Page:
Boothbay Gray by Benjamin Moore
Lots of popular gray paint colors these days aren’t really gray at all. They’re blended with beige to become greige colors, or tinted brown to become taupes.
The idea is that these blends make gray more interesting.
What if you actually like gray? Are you doomed to boring flat grays, or else “gray-posters” that are hard to even pin down as gray?
Yes I made up the word gray-poster, just now. Look, if we can combine gray and beige, then we can combine gray and imposter, right? ….right?
Good news! It turns out that there are actual gray colors out there with depth and interest, and you don’t even have to make up words for them. (Although you totally could…)
Let me introduce you to a gray with substance: Boothbay Gray.
What Color is Boothbay Gray?
Boothbay Gray is a medium-toned gray, blended with blue. A great way to describe it is as a steel gray.
LRV of 43.26
Boothbay Gray has a light reflectance value (LRV) of 43.26. Light reflectance value is a scale designed to measure how bright a color is, and ranges from absolute black at 0 to sheer white at 100. The higher the number, the brighter the color.
What Undertones Does Boothbay Gray Have?
Boothbay Gray has stormy blue undertones that add depth, and give it a moody look. This is where the magic happens for Boothbay Gray, because it makes this color more interesting than just a flat wash of warehouse gray.
Is Boothbay Gray a Warm Color or a Cool Color?
Boothbay Gray is a cool color. Its gray and blue components are both also cool colors, and it doesn’t contain any of those beige or taupe tones that create a greige or warm gray.
Where Can You Use Boothbay Gray?
Boothbay Gray is a medium-to-dark gray. As a main color, it can have a tendency to make a room feel darker and smaller.
Also, as a cool gray with blue undertones, Boothbay Gray on the walls can make a room feel colder.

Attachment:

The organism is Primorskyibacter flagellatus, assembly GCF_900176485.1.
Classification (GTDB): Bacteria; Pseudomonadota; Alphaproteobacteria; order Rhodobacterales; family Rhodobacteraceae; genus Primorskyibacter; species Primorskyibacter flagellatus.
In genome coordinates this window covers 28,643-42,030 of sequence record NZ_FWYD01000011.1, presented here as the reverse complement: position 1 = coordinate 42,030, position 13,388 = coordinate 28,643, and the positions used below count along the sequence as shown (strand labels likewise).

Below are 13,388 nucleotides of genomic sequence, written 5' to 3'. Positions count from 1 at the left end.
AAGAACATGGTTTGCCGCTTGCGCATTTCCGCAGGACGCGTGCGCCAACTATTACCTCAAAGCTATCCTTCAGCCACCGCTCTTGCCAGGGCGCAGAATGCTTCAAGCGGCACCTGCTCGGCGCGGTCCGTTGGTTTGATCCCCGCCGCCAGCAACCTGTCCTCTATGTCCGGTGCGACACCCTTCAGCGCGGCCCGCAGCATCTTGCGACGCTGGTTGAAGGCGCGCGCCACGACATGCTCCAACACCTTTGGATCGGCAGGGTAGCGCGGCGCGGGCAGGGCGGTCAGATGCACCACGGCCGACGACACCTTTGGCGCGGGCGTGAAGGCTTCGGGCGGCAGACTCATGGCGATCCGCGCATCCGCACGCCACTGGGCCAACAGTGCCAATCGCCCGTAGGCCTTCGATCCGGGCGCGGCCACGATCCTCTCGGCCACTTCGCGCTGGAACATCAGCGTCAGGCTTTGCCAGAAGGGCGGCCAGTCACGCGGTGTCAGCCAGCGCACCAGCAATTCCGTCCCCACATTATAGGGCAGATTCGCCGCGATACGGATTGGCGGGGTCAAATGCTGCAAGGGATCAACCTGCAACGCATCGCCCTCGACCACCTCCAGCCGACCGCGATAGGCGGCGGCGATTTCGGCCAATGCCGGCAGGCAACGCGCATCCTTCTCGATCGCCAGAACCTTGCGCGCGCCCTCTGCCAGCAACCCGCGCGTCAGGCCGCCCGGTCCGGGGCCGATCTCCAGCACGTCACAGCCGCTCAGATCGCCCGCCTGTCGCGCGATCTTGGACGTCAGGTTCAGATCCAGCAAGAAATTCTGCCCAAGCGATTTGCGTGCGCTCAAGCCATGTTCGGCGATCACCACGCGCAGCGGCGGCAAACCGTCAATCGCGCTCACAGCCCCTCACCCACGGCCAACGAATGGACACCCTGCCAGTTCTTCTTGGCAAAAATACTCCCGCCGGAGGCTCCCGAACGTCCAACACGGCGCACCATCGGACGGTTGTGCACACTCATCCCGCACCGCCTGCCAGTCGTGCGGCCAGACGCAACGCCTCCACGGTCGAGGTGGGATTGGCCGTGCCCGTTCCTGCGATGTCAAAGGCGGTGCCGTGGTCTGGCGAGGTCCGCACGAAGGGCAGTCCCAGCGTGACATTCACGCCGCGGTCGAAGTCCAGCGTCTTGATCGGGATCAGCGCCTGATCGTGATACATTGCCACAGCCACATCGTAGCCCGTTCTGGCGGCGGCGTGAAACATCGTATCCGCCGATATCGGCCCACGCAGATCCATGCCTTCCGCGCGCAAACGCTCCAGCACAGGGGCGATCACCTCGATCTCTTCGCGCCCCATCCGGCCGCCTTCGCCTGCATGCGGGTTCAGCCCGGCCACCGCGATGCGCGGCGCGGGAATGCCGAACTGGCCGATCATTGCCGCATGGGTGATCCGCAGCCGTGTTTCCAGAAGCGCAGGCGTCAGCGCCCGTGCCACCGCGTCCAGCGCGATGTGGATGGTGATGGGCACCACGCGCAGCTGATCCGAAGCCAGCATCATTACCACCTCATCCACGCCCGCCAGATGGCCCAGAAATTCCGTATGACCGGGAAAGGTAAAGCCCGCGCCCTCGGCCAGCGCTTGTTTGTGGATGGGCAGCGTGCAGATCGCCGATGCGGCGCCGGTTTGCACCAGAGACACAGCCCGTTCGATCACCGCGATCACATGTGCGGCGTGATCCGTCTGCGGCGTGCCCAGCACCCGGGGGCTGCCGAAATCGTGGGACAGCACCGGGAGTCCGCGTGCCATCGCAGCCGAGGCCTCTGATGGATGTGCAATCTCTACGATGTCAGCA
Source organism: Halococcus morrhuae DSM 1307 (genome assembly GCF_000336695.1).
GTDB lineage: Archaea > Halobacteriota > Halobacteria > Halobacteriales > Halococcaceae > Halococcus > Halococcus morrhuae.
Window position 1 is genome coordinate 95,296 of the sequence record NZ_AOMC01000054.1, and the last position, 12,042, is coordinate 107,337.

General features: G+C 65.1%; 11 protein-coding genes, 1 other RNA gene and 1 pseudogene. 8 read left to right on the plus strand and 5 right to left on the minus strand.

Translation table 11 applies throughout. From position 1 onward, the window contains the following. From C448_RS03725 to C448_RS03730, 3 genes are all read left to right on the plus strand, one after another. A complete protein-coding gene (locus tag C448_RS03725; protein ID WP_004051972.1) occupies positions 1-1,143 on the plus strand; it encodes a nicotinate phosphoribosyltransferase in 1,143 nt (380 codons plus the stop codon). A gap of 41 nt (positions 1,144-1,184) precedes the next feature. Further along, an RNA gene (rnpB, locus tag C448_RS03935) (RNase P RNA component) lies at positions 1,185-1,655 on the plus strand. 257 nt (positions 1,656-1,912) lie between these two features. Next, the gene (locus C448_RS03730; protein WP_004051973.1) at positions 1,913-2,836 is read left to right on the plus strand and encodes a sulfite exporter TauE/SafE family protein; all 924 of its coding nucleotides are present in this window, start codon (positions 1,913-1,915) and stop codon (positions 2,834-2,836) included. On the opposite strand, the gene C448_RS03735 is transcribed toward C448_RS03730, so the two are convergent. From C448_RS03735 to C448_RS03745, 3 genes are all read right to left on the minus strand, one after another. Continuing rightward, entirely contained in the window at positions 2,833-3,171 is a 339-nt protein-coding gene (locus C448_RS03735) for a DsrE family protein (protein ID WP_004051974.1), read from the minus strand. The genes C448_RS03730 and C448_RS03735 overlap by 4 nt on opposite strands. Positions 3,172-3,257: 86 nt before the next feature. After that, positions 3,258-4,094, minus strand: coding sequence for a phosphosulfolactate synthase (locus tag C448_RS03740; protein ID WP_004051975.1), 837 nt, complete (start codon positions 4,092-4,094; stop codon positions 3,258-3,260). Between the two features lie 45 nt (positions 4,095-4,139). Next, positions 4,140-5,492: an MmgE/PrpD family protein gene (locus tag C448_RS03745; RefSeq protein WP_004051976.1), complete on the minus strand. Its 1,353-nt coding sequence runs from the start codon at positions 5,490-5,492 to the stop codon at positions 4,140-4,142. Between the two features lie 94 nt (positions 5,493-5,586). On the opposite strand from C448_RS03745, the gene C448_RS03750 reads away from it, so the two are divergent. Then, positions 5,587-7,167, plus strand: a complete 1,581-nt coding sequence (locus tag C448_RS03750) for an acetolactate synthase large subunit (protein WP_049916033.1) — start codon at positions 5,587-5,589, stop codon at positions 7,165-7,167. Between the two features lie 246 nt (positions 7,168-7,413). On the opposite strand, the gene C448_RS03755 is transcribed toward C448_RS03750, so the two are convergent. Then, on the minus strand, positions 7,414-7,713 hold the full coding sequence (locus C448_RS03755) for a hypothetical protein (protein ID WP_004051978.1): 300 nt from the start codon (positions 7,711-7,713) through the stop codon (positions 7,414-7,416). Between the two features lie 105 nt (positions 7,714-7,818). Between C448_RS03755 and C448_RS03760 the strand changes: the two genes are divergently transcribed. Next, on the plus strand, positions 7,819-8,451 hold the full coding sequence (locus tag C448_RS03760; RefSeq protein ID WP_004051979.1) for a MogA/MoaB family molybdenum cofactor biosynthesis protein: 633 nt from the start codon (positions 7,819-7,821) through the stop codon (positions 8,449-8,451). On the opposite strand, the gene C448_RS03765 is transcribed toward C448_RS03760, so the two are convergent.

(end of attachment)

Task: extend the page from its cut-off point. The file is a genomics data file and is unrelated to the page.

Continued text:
If you’re dealing with a room that doesn’t get a ton of light, or a smaller space, Boothbay Gray as the main wall color could cause a cavern effect.
However, you can work with Boothbay Gray to take advantage of its best traits and balance out its dark and cool tendencies.
Consider white or light colors as a counterpoint to Boothbay Gray on ceilings or floors. You can also limit Boothbay Gray to accent areas, or break it up with decor placement.
Boothbay Gray is a great choice for areas where you want more depth, such as exteriors or rooms with a lot of natural light.
It’s also a great option for cabinets, kitchen islands, and bathroom vanities.
Let’s take a look at Boothbay Gray in home spaces to see how it does its thing!
Boothbay Gray bookshelves give this living room cool balance to its warm neutral color scheme.
Boothbay Gray and White Dove create a soothing and balanced reading corner in this living room.
Boothbay Gray is an elegant paint color for kitchen cabinets that coordinates beautifully with silver metalwork.
Boothbay Gray partners with Symphony Blue for a bold, clean, minimalist style in this kitchen.
A focal wall in Boothbay Gray pulls together the elements of this centered and balanced dining room.
Witching Hour and Boothbay Gray make a bold and stylish statement in this dining room.
On a budget? Get a custom-built look by painting your furniture to match your focal wall, like the Boothbay Gray Ikea hack in this home office.
Boothbay Gray is a cool and relaxing bedroom color that looks elegant when balanced with light neutrals.